News & Views
BILL 148 - New Vacation and Personal Leave, Updating Your Employment Contracts
Written by Ryan Hanna
Bill 148 or otherwise the Fair Workplaces, Better Jobs Act 2017, came into force on November 22, 2017. That Act has brought with it significant changes to employment law in Ontario.
If you are a business owner with employees, an HR Manager or even an employee, you are likely already dealing with some of these changes on a day to day basis; however, have you updated your employment contract(s)? If not, you should definitely be considering the important ramifications of Bill 148 on those agreements. This is particularly important when it comes to the application of the Employment Standards Act, 2000 (The “ESA”). Some of the changes imposed by Bill 148 could cause existing employment contracts to suddenly be unenforceable due to non-compliance with the ESA, potentially exposing an employer to liability and costly disputes.
One item worth reviewing and changing where necessary is the vacation clause. Many standard contracts in Ontario, in order to comply with the ESA, provide for 2 weeks of vacation in a 12 month period; however, Bill 148 has now expanded that to add a third week of vacation entitlement in a 12 month period to any employee who has worked continuously for an employer for more than 5 years. That vacation time is accrued at a rate of 1.25 days per month and at a rate of 6% on eligible wages. It is important to keep in mind that a “period of employment” of 5 years is calculated taking into consideration active and inactive employment (thus including things such as pregnancy and parental leave).
To address the vacation changes, a highly recommended modification to any employment agreement which currently only provides for 2 weeks of vacation is to insert language indicating that the 2 week period is an “initial vacation entitlement” and that the employee’s entitlement will be subject to and in compliance with the ESA. This kind of clause ensures that the contract is flexible going forward and that it can adapt to an employee reaching the 5 year threshold. It also preserves the contract in the event other changes arise in the future.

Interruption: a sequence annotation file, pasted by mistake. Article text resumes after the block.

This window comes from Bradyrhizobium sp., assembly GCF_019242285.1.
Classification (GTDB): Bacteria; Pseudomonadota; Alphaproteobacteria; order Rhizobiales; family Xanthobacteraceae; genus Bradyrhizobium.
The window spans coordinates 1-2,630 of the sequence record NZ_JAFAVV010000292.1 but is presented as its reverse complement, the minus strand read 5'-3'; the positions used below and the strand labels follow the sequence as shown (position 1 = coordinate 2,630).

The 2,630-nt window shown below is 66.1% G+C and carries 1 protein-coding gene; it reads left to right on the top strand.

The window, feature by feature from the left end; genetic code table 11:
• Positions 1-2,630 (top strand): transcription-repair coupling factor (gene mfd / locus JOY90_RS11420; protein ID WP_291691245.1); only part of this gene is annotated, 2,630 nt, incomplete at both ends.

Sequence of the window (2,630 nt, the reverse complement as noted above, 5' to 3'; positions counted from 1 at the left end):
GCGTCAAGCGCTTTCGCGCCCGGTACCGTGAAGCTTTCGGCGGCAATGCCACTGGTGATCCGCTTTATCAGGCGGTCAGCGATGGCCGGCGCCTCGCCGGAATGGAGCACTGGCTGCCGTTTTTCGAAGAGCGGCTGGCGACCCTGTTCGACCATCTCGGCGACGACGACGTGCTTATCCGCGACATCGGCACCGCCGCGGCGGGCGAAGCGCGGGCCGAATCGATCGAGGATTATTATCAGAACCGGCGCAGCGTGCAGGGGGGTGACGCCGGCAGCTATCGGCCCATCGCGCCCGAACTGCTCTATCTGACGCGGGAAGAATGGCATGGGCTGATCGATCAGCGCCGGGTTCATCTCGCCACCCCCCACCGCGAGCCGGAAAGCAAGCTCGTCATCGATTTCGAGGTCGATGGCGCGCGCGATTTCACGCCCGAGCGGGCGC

Where the employer provides more vacation than the statutory entitlement, the contract should also reference the fact that any vacation taken will count first in respect of statutory entitlements.
Over and above vacation entitlement, Bill 148 has expanded the types of personal leave available to employees (i.e. Domestic or Sexual Violence Leave) or has otherwise increased leave in other areas (i.e. Child Death and Disappearance Leave). These changes and additions do not need to be spelled out in the employment contract. Employee handbooks or policy manuals are usually better suited for this purpose. However, in order to ensure there are no problems in the future, such as doubling up on leave, where the employment contract stipulates specific sick or personal days the contract should also indicate if an employee’s statutory entitlements are included or not included in the leave the employer has set out in the contract.